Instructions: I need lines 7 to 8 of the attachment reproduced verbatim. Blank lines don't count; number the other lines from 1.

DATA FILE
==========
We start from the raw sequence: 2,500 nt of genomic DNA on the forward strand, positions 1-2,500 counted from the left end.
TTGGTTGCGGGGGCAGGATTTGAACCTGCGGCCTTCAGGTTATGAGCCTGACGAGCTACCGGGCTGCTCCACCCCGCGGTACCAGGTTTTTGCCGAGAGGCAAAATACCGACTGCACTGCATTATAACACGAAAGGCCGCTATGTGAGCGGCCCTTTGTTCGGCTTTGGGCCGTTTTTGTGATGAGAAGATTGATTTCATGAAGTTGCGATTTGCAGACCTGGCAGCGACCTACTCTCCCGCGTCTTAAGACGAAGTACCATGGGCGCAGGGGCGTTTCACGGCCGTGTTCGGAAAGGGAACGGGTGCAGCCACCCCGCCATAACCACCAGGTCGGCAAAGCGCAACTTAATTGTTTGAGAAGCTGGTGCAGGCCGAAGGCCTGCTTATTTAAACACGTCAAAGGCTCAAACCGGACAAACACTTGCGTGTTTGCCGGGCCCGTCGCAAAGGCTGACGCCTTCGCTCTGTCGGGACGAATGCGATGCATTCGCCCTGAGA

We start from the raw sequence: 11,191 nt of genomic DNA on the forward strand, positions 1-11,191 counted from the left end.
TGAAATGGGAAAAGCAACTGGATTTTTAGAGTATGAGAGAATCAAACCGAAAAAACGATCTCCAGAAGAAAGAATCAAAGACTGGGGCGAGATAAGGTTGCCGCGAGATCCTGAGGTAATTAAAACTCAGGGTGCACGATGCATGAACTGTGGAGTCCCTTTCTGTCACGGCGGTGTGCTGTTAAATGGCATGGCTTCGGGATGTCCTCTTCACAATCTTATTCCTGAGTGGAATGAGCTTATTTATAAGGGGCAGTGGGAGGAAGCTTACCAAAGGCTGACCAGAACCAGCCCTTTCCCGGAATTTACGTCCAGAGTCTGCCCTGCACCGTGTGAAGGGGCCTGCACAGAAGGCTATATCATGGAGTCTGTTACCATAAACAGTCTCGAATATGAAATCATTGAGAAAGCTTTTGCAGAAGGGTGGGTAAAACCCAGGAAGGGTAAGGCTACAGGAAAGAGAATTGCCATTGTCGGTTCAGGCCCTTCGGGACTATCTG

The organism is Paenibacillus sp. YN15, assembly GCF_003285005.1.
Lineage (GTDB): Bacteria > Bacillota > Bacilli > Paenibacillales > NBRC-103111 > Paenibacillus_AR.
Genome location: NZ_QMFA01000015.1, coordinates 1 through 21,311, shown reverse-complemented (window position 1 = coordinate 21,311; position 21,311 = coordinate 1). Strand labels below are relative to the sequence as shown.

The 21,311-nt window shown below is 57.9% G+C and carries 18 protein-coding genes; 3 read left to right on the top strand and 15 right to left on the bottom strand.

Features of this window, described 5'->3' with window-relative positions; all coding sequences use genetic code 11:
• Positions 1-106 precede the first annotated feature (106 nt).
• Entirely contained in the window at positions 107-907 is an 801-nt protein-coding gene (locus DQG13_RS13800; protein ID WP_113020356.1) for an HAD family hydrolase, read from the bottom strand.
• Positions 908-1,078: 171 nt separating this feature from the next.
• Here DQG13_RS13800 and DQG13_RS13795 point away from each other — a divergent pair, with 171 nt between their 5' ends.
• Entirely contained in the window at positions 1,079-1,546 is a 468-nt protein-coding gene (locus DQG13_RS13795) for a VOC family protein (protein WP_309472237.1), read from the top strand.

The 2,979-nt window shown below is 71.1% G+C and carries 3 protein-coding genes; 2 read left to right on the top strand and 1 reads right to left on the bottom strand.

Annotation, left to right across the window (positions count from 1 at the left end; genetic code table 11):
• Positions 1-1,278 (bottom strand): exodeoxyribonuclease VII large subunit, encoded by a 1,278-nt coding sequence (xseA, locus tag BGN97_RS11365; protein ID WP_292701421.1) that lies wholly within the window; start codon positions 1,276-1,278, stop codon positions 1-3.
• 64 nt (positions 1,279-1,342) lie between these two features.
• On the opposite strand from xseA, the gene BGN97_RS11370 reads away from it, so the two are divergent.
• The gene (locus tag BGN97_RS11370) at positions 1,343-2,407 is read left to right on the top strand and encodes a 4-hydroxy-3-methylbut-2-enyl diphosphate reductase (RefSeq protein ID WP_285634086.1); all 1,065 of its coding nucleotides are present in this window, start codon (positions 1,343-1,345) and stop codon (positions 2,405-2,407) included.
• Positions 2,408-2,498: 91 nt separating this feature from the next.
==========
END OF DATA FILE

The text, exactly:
Genome location: NZ_QMFA01000015.1, coordinates 1 through 21,311, shown reverse-complemented (window position 1 = coordinate 21,311; position 21,311 = coordinate 1). Strand labels below are relative to the sequence as shown.

The 21,311-nt window shown below is 57.9% G+C and carries 18 protein-coding genes; 3 read left to right on the top strand and 15 right to left on the bottom strand.